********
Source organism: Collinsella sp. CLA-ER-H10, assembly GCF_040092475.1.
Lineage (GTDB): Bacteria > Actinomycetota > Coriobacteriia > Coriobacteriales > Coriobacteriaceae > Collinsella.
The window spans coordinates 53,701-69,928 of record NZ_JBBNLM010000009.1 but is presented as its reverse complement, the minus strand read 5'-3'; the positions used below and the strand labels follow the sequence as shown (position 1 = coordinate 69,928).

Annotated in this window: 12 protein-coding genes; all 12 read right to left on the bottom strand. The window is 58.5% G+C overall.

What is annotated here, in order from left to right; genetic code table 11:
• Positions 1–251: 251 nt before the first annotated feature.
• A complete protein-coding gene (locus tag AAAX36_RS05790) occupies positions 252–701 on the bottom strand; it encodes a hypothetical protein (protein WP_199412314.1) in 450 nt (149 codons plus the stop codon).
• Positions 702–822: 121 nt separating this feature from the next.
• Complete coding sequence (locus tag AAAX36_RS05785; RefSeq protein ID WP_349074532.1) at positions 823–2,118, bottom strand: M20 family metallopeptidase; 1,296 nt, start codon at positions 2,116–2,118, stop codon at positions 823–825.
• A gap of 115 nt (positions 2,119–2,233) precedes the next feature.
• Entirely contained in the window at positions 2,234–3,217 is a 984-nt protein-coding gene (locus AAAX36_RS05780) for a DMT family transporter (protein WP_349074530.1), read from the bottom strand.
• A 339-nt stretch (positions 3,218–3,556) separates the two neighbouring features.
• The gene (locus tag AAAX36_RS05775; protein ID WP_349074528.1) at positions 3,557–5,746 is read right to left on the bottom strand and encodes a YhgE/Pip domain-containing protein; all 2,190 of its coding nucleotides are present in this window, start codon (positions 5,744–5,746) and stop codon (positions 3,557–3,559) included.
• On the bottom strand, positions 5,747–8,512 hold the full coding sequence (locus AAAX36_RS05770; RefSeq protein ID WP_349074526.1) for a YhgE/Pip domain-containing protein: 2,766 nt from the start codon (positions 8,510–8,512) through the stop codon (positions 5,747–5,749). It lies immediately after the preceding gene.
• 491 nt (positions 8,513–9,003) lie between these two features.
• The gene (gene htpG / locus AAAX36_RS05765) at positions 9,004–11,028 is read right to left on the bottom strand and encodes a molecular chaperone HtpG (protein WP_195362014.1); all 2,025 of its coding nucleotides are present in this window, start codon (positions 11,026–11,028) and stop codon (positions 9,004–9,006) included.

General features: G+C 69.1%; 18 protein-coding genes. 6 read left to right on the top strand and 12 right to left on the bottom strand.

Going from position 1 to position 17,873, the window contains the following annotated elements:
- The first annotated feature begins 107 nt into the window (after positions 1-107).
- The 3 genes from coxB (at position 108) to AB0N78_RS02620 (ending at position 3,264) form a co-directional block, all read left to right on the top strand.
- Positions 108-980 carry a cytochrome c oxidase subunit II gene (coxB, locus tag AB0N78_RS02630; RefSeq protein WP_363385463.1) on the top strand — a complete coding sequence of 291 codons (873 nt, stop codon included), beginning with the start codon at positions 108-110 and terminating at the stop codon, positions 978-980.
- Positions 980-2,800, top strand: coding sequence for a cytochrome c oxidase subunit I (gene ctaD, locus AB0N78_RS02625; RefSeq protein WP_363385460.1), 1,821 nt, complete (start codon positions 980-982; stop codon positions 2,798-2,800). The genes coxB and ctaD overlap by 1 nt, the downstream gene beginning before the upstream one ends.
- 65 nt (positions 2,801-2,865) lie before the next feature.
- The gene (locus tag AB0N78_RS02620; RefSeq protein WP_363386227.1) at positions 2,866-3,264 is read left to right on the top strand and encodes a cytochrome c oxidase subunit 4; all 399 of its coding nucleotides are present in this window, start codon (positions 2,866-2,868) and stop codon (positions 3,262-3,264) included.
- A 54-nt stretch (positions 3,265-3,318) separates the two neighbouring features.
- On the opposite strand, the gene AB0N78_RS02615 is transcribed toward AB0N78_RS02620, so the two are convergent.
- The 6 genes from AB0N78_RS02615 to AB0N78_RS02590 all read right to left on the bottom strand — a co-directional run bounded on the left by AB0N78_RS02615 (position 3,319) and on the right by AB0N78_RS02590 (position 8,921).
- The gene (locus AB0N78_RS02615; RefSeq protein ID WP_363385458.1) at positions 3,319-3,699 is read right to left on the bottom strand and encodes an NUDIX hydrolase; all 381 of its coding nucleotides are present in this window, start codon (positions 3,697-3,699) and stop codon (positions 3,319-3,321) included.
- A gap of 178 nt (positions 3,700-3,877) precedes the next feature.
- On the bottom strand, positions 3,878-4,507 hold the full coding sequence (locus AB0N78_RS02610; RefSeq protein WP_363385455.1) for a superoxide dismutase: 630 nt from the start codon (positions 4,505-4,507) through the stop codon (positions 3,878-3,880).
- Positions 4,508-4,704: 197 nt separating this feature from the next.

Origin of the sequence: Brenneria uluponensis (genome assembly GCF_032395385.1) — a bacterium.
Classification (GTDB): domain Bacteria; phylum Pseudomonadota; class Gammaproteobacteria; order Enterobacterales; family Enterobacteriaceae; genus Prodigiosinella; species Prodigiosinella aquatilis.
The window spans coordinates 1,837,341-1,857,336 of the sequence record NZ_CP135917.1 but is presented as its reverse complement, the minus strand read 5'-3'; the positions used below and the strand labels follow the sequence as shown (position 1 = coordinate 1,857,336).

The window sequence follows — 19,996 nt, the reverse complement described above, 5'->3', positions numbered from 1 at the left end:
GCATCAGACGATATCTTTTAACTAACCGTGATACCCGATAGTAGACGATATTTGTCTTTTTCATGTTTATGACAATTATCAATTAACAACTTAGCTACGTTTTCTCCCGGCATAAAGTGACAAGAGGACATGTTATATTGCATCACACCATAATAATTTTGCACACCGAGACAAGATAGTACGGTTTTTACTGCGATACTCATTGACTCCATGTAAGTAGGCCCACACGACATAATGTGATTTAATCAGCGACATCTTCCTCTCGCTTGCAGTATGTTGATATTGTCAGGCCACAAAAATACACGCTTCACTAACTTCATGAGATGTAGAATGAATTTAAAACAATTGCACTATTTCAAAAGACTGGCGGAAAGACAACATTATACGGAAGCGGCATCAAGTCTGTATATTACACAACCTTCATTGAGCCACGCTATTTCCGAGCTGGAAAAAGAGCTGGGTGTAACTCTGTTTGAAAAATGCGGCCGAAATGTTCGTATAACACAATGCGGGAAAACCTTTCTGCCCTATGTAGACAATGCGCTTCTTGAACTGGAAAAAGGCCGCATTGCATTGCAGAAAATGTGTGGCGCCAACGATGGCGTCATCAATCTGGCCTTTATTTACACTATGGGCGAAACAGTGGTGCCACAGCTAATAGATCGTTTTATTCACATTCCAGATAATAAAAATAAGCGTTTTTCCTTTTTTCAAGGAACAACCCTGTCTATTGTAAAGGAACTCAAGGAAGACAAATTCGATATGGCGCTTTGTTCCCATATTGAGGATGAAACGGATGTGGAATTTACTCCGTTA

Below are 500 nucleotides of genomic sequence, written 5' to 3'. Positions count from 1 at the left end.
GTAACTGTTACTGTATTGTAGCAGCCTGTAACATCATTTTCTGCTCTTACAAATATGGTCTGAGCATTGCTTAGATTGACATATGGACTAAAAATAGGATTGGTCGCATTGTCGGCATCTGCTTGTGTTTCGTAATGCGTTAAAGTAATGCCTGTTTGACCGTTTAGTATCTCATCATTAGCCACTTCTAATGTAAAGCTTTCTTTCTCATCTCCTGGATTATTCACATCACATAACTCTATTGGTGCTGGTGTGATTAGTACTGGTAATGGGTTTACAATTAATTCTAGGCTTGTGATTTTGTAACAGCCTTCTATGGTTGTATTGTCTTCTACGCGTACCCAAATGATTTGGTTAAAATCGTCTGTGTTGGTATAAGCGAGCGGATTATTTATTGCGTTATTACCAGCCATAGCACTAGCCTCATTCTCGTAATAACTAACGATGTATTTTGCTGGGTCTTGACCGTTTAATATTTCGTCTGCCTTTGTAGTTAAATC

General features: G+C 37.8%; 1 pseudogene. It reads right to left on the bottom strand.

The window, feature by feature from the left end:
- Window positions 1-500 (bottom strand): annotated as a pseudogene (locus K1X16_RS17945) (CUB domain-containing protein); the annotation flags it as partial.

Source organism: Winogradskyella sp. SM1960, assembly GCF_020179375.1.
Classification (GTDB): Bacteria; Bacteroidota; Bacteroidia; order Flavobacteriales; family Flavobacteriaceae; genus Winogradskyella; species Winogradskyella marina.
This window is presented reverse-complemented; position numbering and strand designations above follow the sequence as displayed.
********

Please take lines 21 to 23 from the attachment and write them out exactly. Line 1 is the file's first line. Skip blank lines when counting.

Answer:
- Positions 108-980 carry a cytochrome c oxidase subunit II gene (coxB, locus tag AB0N78_RS02630; RefSeq protein WP_363385463.1) on the top strand — a complete coding sequence of 291 codons (873 nt, stop codon included), beginning with the start codon at positions 108-110 and terminating at the stop codon, positions 978-980.
- Positions 980-2,800, top strand: coding sequence for a cytochrome c oxidase subunit I (gene ctaD, locus AB0N78_RS02625; RefSeq protein WP_363385460.1), 1,821 nt, complete (start codon positions 980-982; stop codon positions 2,798-2,800). The genes coxB and ctaD overlap by 1 nt, the downstream gene beginning before the upstream one ends.
- 65 nt (positions 2,801-2,865) lie before the next feature.